To help meet the essential needs of people self-isolating, citywide partnership Oxford Homeless Movement has created an Amazon wishlist to provide items like kettles, toiletries, cutlery, electronic tablets, socks and underwear.

Some people experiencing rough sleeping have refused offers of accommodation and OxSPOT will continue to engage with them in the hope that they will change their minds. OxSPOT will also continue to support people who become homeless and are new to rough sleeping.

The council’s Community Response teams are also engaging with people still experiencing rough sleeping. Three long term rough sleepers have agreed to come inside this week following ongoing conversations with city centre ambassadors.

Meeting future needs

While the 121 beds already in place mean that the council has been able to respond to immediate needs, it has concerns that homelessness could occur from other directions. For example, the government’s three month ban on evictions does not include lodgers and any early release scheme for prisoners could add even more pressure on securing accommodation.

The council is in discussions with other parts of the University about providing a wider range of accommodation if the need arises.


“With 121 hotel and student rooms laid on in a matter of weeks, our housing team and partners old and new have worked incredibly hard to protect homeless people from coronavirus. I’d like to thank them for their effort and commitment.

“We’ve offered hotel rooms to everyone on the streets and are also mindful that the coronavirus emergency could lead to more people becoming homeless in future. We’re exploring options to provide a wider range of accommodation that – whatever happens – will help ensure nobody should have to sleep rough in Oxford during these unprecedented times.”

Councillor Linda Smith, deputy leader and cabinet member for housing and supporting the homeless

“We’re extremely grateful to all partners who’ve helped us support people sleeping rough away from the street so rapidly. Rough sleeping is harmful and dangerous in itself. This hotel accommodation minimises risk of infection for people who may already be tackling health issues, and we’ll be looking to support them longer term as well.”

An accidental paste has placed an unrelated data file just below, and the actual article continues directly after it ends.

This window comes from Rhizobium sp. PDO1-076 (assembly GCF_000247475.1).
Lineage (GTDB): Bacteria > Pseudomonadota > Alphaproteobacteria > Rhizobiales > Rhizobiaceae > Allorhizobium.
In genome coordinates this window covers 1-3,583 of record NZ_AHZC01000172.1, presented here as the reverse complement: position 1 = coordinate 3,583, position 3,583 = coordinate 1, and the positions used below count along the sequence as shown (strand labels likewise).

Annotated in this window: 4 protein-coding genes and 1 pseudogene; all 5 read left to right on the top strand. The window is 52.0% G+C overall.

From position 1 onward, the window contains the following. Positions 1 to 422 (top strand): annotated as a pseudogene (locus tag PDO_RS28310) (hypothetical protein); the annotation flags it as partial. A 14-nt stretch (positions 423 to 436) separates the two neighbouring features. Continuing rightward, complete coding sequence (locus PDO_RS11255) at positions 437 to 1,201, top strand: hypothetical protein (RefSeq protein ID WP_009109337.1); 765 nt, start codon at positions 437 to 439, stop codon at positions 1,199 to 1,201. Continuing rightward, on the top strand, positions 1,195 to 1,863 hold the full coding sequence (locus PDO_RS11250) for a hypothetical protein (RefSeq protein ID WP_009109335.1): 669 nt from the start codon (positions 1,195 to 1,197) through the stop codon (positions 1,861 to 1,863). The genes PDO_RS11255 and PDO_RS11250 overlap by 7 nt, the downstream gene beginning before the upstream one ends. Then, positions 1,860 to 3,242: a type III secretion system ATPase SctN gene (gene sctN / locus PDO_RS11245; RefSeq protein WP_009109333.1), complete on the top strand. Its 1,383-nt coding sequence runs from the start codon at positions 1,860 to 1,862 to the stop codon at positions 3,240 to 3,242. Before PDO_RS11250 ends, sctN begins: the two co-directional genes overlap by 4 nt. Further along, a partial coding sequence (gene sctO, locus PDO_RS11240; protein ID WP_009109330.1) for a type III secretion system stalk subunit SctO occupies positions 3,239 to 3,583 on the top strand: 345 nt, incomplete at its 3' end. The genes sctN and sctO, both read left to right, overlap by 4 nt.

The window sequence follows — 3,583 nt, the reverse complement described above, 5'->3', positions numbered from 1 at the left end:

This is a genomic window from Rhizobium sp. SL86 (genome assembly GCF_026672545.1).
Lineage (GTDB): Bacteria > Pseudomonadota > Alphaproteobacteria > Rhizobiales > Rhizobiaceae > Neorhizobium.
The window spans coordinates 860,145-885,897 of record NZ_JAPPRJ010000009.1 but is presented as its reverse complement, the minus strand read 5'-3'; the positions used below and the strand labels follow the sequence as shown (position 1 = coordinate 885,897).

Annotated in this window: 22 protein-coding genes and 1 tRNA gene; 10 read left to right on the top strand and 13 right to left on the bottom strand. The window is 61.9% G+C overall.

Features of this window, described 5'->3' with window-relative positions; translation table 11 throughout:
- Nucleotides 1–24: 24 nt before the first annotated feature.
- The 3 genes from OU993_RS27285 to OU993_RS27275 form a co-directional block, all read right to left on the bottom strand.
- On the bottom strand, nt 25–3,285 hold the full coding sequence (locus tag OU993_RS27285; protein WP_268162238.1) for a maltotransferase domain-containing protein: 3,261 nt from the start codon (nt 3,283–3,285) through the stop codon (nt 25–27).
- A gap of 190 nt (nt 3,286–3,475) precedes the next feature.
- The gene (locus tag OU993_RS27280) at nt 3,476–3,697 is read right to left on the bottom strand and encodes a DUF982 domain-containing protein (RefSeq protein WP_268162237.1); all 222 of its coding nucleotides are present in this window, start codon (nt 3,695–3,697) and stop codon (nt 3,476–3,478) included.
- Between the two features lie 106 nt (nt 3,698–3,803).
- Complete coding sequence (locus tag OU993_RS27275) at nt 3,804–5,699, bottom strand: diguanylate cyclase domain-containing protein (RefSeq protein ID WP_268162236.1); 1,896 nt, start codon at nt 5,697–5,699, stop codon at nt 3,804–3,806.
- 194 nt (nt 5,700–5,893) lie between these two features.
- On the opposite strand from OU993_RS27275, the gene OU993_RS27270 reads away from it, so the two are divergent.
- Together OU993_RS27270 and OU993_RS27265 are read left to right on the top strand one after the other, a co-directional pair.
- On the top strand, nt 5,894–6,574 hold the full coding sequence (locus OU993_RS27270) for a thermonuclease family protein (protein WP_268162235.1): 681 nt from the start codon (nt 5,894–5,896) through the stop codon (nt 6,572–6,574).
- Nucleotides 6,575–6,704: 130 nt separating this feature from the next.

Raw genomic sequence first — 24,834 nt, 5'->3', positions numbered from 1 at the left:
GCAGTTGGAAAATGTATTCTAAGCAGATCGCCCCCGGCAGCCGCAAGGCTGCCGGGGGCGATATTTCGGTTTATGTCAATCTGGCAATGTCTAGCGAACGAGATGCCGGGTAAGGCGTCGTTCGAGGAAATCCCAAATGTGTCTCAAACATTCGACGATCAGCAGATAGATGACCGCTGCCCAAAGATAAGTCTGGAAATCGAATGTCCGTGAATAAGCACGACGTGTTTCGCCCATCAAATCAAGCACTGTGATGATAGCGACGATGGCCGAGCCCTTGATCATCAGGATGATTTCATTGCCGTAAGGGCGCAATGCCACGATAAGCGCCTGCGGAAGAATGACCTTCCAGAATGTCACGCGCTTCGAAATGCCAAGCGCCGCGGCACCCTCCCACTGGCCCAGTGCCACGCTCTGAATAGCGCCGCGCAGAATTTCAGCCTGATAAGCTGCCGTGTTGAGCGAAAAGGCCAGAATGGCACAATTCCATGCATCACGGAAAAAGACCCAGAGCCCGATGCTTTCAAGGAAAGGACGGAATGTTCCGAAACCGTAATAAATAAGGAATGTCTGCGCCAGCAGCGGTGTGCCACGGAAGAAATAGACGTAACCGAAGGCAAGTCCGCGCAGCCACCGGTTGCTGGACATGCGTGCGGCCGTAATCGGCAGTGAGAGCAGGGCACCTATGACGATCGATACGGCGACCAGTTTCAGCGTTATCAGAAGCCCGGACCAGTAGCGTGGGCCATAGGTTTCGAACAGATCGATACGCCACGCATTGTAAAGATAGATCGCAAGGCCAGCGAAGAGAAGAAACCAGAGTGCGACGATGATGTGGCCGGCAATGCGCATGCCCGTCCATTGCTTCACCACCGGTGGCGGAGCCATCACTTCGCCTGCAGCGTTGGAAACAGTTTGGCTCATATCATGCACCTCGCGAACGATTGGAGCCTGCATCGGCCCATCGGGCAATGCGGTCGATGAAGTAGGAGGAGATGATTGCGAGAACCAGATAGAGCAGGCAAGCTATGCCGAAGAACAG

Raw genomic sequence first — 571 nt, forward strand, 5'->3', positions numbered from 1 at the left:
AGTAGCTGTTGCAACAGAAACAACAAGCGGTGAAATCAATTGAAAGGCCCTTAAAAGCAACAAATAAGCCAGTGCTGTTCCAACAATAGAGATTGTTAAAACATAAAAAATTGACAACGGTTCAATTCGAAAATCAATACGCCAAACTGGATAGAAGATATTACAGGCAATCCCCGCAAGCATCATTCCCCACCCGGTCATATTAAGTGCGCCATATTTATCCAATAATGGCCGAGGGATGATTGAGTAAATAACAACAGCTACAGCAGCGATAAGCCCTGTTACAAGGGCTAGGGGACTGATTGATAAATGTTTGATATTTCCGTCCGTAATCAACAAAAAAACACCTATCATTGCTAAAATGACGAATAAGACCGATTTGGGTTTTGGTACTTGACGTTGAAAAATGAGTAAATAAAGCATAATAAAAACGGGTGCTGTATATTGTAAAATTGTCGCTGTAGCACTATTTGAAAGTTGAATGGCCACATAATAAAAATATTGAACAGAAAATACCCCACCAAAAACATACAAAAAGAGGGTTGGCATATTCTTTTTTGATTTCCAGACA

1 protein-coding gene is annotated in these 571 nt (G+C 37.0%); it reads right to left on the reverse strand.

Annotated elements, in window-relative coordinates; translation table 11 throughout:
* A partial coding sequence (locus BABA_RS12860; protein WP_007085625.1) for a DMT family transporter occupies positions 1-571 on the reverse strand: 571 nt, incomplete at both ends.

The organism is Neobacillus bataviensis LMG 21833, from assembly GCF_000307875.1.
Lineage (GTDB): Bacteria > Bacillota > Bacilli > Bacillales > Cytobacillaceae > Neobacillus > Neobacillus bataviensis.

Matthew Rudd, St Mungo’s regional head for Oxford

“All credit to the city council for the immense amount of work undertaken to house the city’s rough sleepers and other homeless people so quickly. We at Oxford Homeless Movement are delighted the relationships we have helped to foster across the city are now able to pay dividends and our huge thanks to so many of our members and supporters who have rallied round behind the city’s efforts.”

Jane Cranston, chair of Oxford Homeless Movement

“I’ve always said that while we have one student in college who needs our support the kitchens here will not shut. We continue to look after those who have had to stay in residence, and when I heard about this need in the wider community it seemed obvious that we could provide the solution. My team, who are working long shifts with small numbers on duty at a time, have been fantastic in stepping up.”

Kevin Dudley, executive chef at Pembroke College

“Everyone in college is immensely proud of our catering team who are once again putting in extra effort to show the meaning of being a caring community.”

Dame Lynne Brindley, master of Pembroke College

“We at Oxford Saïd are glad to offer support to our wider community at this time of crisis. During the Covid-19 outbreak, we have shifted to running our teaching and events entirely online, finding innovative ways to address our goal of supporting future leaders and engaging with complex global challenges.

“Once the emergency is over, we look forward to opening our doors to our students and colleagues once again, and returning the building to its original use.”

Peter Tufano, Peter Moores dean, Saïd Business School, University of Oxford